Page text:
Marathwada Diaries: When Goddesses Come Home

Hindu mythic folklore is rich and colourful, creating whole worlds in which the divine interacts with the human. This time of year is particularly full of this interplay, merging the two and creating an elevated sense of companionship and closeness with God.

In my part of Maharashtra, Marathwada, 3 days after Ganpati arrives, the Mahalaxmi goddesses, Jyestha and Kanishta, also come home with their families. The legend goes that they are making their annual visit to their maiden home, and are as eagerly awaited as the homecoming of one’s own daughter.

In an already happy and excited home, what with the benevolent presence of Ganpati, their arrival raises the level of joy to ever greater heights. More than Diwali, this is the time to be in a Maharashtrian home.

Though the goddesses and their families only stay for 3 days, the festivities in their honor know no bounds. From special festive snacks to the best saris and jewellery being worn, celebrations are everywhere. Folks return to their native homes to join the family in welcoming the goddesses. A special place is created for them to stay, with vibrant textiles mimicking walls, lush carpets strewn with fresh marigold flowers and bountiful grains like rice and wheat, and multi-coloured ice lights to create an abundant and prosperous atmosphere. When they arrive, trumpets and drums bellow out grandly.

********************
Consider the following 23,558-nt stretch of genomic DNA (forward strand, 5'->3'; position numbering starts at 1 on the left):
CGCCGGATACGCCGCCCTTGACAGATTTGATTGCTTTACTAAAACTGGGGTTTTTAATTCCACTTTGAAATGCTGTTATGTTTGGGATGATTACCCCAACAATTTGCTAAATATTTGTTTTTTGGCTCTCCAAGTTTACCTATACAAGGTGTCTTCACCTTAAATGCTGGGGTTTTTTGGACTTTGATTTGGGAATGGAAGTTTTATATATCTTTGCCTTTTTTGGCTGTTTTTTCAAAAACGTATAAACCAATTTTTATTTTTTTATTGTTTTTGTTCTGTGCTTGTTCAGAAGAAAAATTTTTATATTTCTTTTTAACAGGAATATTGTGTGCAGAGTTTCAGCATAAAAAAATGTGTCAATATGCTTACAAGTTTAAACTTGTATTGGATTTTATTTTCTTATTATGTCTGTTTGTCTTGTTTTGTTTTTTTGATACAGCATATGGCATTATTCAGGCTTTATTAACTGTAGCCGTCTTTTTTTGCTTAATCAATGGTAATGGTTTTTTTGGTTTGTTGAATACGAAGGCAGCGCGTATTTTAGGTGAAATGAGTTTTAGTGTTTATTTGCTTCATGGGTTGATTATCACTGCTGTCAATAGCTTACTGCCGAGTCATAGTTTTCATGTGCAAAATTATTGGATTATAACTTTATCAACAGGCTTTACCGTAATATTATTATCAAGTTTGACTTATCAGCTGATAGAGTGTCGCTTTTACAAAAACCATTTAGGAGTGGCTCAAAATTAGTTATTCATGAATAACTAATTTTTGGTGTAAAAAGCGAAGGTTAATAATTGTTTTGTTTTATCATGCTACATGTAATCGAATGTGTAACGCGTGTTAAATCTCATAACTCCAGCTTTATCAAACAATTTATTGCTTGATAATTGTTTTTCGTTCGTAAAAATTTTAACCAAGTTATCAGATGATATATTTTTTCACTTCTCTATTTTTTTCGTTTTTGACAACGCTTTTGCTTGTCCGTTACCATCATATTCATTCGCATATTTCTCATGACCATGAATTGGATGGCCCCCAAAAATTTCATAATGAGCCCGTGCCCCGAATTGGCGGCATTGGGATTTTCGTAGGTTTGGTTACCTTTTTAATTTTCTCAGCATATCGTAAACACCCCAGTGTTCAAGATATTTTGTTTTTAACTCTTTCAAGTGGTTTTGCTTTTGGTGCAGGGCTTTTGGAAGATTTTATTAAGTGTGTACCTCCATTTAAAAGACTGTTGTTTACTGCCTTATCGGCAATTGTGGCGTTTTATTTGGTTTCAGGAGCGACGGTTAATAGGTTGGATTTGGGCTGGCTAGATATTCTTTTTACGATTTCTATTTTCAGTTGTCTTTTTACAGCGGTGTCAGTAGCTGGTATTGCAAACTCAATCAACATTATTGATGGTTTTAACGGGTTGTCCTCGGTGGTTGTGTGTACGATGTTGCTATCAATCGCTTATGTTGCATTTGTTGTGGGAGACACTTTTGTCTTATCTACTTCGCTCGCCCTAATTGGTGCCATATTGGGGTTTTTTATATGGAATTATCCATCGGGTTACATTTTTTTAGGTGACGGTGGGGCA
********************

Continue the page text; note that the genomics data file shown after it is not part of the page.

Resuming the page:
The first day is their arrival. On the second day, a feast is held. On the third day, their day of departure, there is an evening of haldi-kumkum, where women visit each other to share gaiety and good cheer. Throughout all of this, families come together on a joint activity, the hustle and bustle permeated with laughter and closeness.

This festival is about the homecoming of daughters. In today’s world, it is bringing far-flung family members back home as well, reconnecting them with elderly parents, introducing multiple generations to each other and restoring a deeper sense of family. We feel a renewed sense of belonging, which no Whatsapp forwarded meme can ever recreate. I didn’t know about this festival for so long. Now that I do, I’m so grateful for it because it is reconnecting me to my larger family.

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About Archana

I'm Indian and Canadian, and many other countries in between. I read comics every morning and believe the world could do with slowing down.
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